Journal cover Journal topic
Biogeosciences An interactive open-access journal of the European Geosciences Union
Journal topic
Volume 5, issue 6
Biogeosciences, 5, 1493–1504, 2008
https://doi.org/10.5194/bg-5-1493-2008
© Author(s) 2008. This work is distributed under
the Creative Commons Attribution 3.0 License.
Biogeosciences, 5, 1493–1504, 2008
https://doi.org/10.5194/bg-5-1493-2008
© Author(s) 2008. This work is distributed under
the Creative Commons Attribution 3.0 License.

  04 Nov 2008

04 Nov 2008

Changes of the potential distribution area of French Mediterranean forests under global warming

C. Gaucherel1, J. Guiot2, and L. Misson3 C. Gaucherel et al.
  • 1INRA, UMR AMAP, TA A.51/PS2, 34398, Montpellier, France
  • 2CEREGE – UMR 6635 CNRS Aix-Marseille Université – BP 80, 13545 Aix-en-Provence Cedex 4, France
  • 3CEFE – UMR 5175 CNRS, 1919 Route de Mende, 34293 Montpellier Cedex 5, France

Abstract. This work aims at understanding future spatial and temporal distributions of tree species in the Mediterranean region of France under various climates. We focused on two different species (Pinus Halepensis and Quercus Ilex) and compared their growth under the IPCC-B2 climate scenario in order to quantify significant changes between present and future. The influence of environmental factors such as atmospheric CO2 increase and topography on the tree growth has also been quantified.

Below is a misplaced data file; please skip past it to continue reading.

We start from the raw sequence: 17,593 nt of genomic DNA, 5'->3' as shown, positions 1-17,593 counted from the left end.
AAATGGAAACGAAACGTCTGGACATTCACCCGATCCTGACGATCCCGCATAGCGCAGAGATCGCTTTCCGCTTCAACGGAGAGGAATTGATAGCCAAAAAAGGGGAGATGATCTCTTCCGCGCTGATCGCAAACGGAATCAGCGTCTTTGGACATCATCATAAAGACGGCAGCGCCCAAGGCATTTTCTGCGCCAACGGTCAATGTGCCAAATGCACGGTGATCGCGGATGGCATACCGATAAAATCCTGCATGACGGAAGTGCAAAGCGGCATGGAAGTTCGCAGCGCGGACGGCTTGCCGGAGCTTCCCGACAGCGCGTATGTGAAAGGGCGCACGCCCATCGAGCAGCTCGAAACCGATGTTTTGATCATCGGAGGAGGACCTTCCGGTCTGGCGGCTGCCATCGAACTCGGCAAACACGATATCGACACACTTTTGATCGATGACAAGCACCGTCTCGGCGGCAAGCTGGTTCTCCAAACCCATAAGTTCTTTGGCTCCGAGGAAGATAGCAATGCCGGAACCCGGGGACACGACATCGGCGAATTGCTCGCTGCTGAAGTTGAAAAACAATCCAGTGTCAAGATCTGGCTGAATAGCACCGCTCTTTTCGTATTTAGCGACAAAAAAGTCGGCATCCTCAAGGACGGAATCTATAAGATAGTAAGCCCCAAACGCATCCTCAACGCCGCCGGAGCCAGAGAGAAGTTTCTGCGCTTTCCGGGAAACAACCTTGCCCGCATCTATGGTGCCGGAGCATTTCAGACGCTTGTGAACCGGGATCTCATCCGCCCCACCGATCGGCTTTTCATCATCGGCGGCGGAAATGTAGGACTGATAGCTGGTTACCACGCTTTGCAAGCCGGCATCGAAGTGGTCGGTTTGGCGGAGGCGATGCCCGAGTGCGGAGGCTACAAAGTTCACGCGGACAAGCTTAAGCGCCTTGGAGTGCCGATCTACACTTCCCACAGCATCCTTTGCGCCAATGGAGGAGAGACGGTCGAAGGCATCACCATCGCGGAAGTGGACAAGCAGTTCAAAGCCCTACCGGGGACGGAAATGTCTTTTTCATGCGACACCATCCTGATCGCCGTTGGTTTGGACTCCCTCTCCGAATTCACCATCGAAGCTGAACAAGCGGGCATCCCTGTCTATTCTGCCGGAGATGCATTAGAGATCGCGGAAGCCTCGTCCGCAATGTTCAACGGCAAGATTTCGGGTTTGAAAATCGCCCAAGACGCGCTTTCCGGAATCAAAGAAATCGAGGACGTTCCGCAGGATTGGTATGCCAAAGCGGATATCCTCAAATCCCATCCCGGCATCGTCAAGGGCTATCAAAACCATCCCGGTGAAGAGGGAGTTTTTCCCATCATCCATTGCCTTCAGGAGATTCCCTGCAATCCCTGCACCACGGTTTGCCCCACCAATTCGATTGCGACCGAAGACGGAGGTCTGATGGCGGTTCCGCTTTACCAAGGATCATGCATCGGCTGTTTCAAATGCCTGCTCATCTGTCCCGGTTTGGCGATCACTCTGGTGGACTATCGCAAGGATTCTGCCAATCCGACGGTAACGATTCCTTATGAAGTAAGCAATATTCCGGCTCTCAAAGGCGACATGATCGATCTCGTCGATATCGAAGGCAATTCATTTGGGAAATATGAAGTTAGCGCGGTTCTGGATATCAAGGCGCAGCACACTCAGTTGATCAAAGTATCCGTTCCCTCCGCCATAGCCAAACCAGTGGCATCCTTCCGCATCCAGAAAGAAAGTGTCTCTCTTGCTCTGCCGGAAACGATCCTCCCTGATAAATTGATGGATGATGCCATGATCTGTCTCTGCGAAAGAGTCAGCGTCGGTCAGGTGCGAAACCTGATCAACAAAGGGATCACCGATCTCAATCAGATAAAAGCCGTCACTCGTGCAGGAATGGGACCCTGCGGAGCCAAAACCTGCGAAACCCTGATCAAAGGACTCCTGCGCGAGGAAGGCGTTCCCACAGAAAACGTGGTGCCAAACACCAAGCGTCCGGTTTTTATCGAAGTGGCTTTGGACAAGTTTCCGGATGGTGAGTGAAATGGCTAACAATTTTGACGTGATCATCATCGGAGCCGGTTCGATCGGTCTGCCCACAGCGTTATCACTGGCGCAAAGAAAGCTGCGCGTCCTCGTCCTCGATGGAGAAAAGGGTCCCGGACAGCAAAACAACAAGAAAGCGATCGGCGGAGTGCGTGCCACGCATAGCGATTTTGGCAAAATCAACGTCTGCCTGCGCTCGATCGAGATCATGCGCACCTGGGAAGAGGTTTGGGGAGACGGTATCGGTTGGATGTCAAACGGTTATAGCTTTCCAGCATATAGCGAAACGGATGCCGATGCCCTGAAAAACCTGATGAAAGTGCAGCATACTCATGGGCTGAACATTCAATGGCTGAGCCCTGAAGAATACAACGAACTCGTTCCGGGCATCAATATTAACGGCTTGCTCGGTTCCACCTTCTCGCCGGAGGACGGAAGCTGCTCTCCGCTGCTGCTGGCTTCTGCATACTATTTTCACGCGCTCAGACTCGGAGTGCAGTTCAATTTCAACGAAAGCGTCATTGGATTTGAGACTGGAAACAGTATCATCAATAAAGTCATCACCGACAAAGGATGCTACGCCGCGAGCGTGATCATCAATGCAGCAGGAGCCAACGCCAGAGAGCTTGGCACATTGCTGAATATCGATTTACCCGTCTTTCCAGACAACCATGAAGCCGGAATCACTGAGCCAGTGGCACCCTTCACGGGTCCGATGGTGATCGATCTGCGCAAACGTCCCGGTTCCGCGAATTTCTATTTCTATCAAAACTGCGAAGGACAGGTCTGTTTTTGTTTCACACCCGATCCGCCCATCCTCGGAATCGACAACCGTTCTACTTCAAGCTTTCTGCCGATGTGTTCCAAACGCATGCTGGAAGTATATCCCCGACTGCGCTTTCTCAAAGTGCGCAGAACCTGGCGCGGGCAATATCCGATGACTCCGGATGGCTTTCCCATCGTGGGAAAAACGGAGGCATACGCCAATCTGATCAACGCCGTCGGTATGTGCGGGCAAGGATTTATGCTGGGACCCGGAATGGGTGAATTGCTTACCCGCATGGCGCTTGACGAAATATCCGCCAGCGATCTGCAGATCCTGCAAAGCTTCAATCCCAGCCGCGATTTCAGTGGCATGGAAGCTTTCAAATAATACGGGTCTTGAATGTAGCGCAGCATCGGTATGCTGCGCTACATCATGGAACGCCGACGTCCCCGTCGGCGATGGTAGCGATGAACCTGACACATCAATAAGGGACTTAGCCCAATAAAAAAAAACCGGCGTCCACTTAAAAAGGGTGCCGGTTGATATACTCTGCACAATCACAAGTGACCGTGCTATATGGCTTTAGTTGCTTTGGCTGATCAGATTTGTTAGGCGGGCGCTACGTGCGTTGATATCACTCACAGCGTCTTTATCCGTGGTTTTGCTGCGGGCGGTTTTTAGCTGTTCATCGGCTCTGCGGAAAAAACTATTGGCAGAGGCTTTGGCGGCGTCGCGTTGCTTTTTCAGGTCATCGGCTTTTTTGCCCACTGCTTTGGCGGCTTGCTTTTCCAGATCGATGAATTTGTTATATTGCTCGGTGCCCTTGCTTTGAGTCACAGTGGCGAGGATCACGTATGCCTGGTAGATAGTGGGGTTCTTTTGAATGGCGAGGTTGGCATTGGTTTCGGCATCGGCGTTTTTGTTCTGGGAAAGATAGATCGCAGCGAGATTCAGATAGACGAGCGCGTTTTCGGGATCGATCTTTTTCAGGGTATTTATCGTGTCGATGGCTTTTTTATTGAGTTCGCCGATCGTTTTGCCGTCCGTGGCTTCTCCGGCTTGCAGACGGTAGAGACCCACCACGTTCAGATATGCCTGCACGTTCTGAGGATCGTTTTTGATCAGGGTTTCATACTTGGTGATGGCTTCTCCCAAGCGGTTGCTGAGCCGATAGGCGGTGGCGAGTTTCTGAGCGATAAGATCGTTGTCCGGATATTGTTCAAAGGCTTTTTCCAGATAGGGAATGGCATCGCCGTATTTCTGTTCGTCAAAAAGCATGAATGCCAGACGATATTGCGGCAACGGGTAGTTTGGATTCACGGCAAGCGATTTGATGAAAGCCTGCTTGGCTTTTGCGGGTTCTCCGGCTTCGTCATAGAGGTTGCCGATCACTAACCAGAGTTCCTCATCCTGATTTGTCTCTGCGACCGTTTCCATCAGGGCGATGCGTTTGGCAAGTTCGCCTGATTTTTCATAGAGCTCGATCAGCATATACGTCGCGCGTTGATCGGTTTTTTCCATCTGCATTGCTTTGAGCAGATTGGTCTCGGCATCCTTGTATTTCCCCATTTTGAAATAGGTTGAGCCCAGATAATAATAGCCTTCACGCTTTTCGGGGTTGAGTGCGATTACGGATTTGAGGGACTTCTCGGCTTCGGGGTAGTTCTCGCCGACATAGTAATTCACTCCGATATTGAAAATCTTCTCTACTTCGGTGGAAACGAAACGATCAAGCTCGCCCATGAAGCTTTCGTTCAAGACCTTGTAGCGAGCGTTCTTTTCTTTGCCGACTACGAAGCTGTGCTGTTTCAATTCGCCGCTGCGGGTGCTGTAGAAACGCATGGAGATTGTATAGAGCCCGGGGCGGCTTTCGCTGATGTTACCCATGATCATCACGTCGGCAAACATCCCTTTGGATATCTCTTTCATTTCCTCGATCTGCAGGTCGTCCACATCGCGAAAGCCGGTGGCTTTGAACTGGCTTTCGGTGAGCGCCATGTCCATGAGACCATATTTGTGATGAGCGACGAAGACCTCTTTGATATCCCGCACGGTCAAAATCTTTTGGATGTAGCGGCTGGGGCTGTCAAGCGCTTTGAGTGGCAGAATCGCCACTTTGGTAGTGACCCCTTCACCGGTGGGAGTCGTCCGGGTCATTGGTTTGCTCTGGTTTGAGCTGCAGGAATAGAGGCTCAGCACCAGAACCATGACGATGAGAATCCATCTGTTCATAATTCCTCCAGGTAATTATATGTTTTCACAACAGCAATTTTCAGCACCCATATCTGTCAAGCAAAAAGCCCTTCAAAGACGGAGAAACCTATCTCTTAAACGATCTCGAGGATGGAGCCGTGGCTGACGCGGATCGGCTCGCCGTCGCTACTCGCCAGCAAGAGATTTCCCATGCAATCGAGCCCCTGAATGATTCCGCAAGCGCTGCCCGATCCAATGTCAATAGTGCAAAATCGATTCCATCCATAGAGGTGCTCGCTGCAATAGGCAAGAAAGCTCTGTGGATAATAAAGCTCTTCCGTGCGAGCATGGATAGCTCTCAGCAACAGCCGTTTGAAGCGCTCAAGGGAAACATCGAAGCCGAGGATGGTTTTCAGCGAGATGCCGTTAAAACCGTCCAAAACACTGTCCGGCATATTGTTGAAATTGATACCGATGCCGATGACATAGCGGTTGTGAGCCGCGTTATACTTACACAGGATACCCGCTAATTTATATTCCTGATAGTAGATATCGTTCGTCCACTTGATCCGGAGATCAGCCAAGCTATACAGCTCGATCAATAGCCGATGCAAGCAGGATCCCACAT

We modeled species growth with the help of a process-based model (MAIDEN), previously calibrated over measured ecophysiological and dendrochronological series with a Bayesian scheme. The model was fed with the ARPEGE – MeteoFrance climate model, combined with an explicit increase in CO2 atmospheric concentration. The main output of the model gives the carbon allocation in boles and thus tree production.

Our results show that the MAIDEN model is correctly able to simulate pine and oak production in space and time, after detailed calibration and validation stages. Yet, these simulations, mainly based on climate, are indicative and not predictive. The comparison of simulated growth at end of 20th and 21st centuries, show a shift of the pine production optimum from about 650 to 950 m due to 2.5 K temperature increase, while no optimum has been found for oak. With the direct effect of CO2 increase taken into account, both species show a significant increase in productivity (+26 and +43% for pine and oak respectively) at the end of the 21st century.

While both species have different growth mechanisms, they have a good chance to extend their spatial distribution and their elevation in the Alps during the 21st century under the IPCC-B2 climate scenario. This extension is mainly due to the CO2 fertilization effect.

Publications Copernicus
Download
Citation